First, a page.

Health-e-NC Pilot Research Proposal Opportunity Frequently Asked Questions

This FAQ will be updated as questions are asked and answered. Version: 6/13/14

Q: Can a researcher pick which CHART modules and questions to use?

A. Absolutely! You have discretion as to which questions and modules you use.

Q: Do the existing questions drive the feedback?

A. Yes, our message libraries do have algorithms. Note that not every single question has an algorithm; some of them are simply for research purposes.  You can view existing questions at; go to “Question Source” on the sidebar menu.

Q: How important is it to use the tailored feedback component of CHART?

A. Tailored feedback has been shown to be effective in a wide range of interventions. Thus, we ask that applicants include some type of tailored feedback with CHART (otherwise, CHART only serves as a survey). CHART has existing message libraries that offer tailored feedback prepared for several different types of audiences.  The “generic audience” version of the message library is available as well. For the purposes of this RFA, we ask that you 1) use these message libraries as is and test their effectiveness as part of your intervention;, 2) create a new module, including its message library, and test effectiveness as part of your intervention, or 3) modify the message libraries to conform to a new audience and test those messages.  In all cases, we expect CHART plus tailored feedback to enhance all interventions and perhaps boost the effectiveness of some other intervention component (coaching, wearables, physician prompts, etc.) that you might want to test.

Q: What options exist for using CHART if my population isn’t likely to have access to the internet?

A. If your population doesn’t have access to tablets or smartphones, you can build in the ability to use those things (purchase, borrow) in your budget proposal. Health-e-NC does have 2 tablets available to borrow for CHART studies.

Q: Could a researcher embed a video-based intervention in the CHART interface?

A. Yes – you could put it in the message libraries.

Q: What kind of output does CHART provide the participant?

A. Participants can view a one-page “Your CHART Summary” when they complete all items in each health behavior module.  Based on participant personal results, the Your Chart Summary indicates green (meets recommendations) or yellow (doesn’t meet recommendations).  In addition, participants are directed to a personalized, tailored full report.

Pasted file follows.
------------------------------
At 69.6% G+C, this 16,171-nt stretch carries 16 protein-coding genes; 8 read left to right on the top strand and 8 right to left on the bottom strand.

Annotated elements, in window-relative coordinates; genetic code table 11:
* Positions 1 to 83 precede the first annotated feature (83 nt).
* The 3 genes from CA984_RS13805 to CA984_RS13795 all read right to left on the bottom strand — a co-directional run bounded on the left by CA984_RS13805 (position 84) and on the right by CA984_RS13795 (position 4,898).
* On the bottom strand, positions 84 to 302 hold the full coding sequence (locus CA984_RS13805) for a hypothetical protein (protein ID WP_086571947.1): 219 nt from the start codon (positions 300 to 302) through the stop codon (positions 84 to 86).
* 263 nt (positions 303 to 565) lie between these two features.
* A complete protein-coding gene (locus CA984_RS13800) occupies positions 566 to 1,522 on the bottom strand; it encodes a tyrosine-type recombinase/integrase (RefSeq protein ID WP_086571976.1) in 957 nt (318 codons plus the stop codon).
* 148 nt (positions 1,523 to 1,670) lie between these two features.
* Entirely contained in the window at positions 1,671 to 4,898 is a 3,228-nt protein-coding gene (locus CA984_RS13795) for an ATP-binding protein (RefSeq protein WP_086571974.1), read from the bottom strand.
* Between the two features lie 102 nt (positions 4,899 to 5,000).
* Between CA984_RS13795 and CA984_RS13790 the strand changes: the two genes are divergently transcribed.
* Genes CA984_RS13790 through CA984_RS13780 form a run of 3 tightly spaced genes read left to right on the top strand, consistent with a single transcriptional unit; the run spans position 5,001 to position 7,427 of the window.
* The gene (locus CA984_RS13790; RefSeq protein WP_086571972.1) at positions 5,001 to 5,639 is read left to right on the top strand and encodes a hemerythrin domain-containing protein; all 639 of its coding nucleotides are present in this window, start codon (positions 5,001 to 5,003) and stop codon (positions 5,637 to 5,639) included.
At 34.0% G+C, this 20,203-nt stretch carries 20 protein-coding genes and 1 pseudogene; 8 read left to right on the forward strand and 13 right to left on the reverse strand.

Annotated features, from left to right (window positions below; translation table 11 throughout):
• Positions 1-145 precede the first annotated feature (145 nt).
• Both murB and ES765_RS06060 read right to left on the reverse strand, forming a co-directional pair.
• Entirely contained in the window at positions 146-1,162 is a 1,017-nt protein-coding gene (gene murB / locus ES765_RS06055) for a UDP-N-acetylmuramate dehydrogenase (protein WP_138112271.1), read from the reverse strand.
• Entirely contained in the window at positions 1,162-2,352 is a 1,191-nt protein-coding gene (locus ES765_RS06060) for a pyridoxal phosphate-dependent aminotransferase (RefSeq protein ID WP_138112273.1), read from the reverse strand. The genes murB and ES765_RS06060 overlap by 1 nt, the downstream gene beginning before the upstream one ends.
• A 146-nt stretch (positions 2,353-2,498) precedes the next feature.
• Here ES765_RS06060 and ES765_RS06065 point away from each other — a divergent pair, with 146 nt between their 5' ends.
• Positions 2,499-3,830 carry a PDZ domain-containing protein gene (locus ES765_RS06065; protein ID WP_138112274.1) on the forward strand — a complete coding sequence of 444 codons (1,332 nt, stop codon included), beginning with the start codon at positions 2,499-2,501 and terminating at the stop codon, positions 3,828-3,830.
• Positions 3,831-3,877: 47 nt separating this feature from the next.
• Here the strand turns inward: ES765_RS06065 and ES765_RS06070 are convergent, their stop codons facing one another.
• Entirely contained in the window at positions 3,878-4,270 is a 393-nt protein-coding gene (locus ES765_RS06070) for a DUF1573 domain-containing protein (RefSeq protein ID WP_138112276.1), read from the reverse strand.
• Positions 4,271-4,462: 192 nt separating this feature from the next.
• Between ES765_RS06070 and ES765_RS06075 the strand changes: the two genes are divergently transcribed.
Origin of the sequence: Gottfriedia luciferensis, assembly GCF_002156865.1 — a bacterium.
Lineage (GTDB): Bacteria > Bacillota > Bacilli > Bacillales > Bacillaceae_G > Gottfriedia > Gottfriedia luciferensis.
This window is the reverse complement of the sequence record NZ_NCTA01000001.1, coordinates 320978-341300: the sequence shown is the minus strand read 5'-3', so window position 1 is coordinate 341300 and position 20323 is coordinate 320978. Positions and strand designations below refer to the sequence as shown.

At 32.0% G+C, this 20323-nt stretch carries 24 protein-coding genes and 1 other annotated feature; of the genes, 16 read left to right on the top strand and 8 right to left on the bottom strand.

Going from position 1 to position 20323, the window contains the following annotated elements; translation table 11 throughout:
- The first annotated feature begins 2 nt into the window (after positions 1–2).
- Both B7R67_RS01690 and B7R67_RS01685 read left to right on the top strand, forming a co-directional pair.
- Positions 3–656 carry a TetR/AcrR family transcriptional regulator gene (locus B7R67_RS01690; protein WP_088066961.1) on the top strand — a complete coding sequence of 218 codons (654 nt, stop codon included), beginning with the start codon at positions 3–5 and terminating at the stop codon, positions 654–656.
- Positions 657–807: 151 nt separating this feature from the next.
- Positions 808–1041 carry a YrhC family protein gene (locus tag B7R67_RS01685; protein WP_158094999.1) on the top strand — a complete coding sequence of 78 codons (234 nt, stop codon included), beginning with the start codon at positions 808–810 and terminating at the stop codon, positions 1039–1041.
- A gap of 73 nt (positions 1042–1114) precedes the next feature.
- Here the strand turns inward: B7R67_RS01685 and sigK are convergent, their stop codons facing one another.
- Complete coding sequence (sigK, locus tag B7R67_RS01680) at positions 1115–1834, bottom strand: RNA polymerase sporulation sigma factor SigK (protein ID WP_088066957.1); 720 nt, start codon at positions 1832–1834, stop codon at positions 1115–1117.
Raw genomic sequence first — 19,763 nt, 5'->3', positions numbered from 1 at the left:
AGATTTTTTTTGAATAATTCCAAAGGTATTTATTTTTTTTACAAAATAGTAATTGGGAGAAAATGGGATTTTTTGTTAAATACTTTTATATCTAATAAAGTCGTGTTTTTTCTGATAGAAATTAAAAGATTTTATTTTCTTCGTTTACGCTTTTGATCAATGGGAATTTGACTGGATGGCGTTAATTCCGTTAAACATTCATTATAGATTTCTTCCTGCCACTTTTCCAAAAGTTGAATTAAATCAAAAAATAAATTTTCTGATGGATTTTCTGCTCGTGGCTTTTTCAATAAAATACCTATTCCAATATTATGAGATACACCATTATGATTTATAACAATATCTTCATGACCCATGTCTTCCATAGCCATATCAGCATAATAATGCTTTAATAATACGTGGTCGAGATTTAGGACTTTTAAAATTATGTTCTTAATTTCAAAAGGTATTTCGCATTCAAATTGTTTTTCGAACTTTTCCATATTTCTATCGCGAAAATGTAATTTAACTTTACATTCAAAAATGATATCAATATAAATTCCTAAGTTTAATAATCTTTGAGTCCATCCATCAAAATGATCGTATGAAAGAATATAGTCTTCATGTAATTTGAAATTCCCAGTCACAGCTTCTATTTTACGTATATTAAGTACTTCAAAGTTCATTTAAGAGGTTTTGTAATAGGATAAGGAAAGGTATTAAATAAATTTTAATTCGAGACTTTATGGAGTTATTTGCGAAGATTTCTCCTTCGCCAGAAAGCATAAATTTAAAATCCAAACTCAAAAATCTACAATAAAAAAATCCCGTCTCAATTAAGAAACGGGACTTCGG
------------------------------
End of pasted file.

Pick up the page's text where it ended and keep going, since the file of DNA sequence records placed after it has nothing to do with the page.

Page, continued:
In addition, participants can view and print a one-page report summarizing key results at a glance. This one page report should be printed and brought to a primary care provider visit to guide discussions and decision-making at that visit.

Q: Can you repeat administration of CHART?

A: Yes.  It can be used on repeat administrations to monitor change in health behaviors.

Q: Can we use paper version of CHART? How does data and customization work?

A: We strongly prefer you use the online version.  A benefit to using CHART online is that it enables you to provide links to resources that take you exactly where you need to go.  CHART existed originally in paper format and has evolved into a much more dynamic electronic tool.  If you are looking to specifically use a paper version, please contact the project staff.  

Q: Have any previous researchers of CHART had participants take a pre-survey online and then later had them do the post-survey at home or via email?

A. Not yet. Also, researchers can use CHART’s back end capabilities to keep up with participants’ progress.  For instance, you can see who has completed what modules, their last login date, etc., and then you can prompt with emails.

Q: If a researcher wants to translate a module, does that refer to a literal translation as well as making cultural adaptations to the content?

A. Yes. One example of modifying an existing CHART module is to translate it word for word in Spanish.  Another example is to culturally adapt the content in addition to the translation.  

Q: If a researcher wants to use existing CHART modules AND create a new module, would we have to budget for both, i.e., $3,900 + $8,000 = $11,900?

A. No, it’s not additive. You would only need to include $8,000 in your budget.  However, if you are modifying an existing module, you would have to budget for both the use of the module ($3900) and the hourly modification rate ($65/hour). For specific questions and budget estimates, please contact project staff.

Q: Can any faculty get salary support?

A. Proposals can include up to 10% salary support for research track faculty.  Tenure track faculty are not eligible to receive any salary support.